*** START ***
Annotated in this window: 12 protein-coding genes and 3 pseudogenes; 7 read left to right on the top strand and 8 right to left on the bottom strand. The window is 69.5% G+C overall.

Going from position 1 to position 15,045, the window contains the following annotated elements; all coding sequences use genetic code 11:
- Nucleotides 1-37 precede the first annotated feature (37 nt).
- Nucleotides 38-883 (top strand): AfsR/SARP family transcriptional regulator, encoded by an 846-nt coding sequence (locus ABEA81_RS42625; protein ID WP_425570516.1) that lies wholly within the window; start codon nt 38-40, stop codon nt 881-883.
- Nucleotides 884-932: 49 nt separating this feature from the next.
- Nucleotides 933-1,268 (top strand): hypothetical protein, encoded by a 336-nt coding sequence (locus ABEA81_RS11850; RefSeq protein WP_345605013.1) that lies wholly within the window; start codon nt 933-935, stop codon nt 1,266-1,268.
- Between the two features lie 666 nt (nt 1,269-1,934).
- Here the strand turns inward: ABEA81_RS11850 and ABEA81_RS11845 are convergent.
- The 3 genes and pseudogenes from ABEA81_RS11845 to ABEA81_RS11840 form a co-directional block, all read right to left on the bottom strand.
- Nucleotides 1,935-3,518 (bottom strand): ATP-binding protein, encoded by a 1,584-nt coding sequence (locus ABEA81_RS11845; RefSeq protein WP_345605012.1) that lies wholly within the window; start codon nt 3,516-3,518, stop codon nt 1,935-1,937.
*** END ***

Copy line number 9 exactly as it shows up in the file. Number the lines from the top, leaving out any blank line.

- The 3 genes and pseudogenes from ABEA81_RS11845 to ABEA81_RS11840 form a co-directional block, all read right to left on the bottom strand.